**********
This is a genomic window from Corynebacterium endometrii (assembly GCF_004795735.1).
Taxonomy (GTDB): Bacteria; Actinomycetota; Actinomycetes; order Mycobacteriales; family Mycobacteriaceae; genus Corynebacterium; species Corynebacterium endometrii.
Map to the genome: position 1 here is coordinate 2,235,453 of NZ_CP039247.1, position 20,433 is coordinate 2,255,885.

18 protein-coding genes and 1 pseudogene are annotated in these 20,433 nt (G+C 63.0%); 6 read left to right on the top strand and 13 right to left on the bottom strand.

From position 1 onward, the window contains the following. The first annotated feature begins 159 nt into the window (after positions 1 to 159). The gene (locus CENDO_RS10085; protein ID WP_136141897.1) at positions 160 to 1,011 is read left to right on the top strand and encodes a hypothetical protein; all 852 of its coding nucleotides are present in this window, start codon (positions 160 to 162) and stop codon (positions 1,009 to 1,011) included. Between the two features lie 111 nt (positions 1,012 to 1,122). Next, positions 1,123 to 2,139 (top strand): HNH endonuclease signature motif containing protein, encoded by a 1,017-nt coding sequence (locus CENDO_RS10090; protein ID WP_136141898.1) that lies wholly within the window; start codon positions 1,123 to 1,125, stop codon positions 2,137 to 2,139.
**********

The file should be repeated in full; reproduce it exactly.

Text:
This is a genomic window from Corynebacterium endometrii (assembly GCF_004795735.1).
Taxonomy (GTDB): Bacteria; Actinomycetota; Actinomycetes; order Mycobacteriales; family Mycobacteriaceae; genus Corynebacterium; species Corynebacterium endometrii.
Map to the genome: position 1 here is coordinate 2,235,453 of NZ_CP039247.1, position 20,433 is coordinate 2,255,885.

18 protein-coding genes and 1 pseudogene are annotated in these 20,433 nt (G+C 63.0%); 6 read left to right on the top strand and 13 right to left on the bottom strand.

From position 1 onward, the window contains the following. The first annotated feature begins 159 nt into the window (after positions 1 to 159). The gene (locus CENDO_RS10085; protein ID WP_136141897.1) at positions 160 to 1,011 is read left to right on the top strand and encodes a hypothetical protein; all 852 of its coding nucleotides are present in this window, start codon (positions 160 to 162) and stop codon (positions 1,009 to 1,011) included. Between the two features lie 111 nt (positions 1,012 to 1,122). Next, positions 1,123 to 2,139 (top strand): HNH endonuclease signature motif containing protein, encoded by a 1,017-nt coding sequence (locus CENDO_RS10090; protein ID WP_136141898.1) that lies wholly within the window; start codon positions 1,123 to 1,125, stop codon positions 2,137 to 2,139.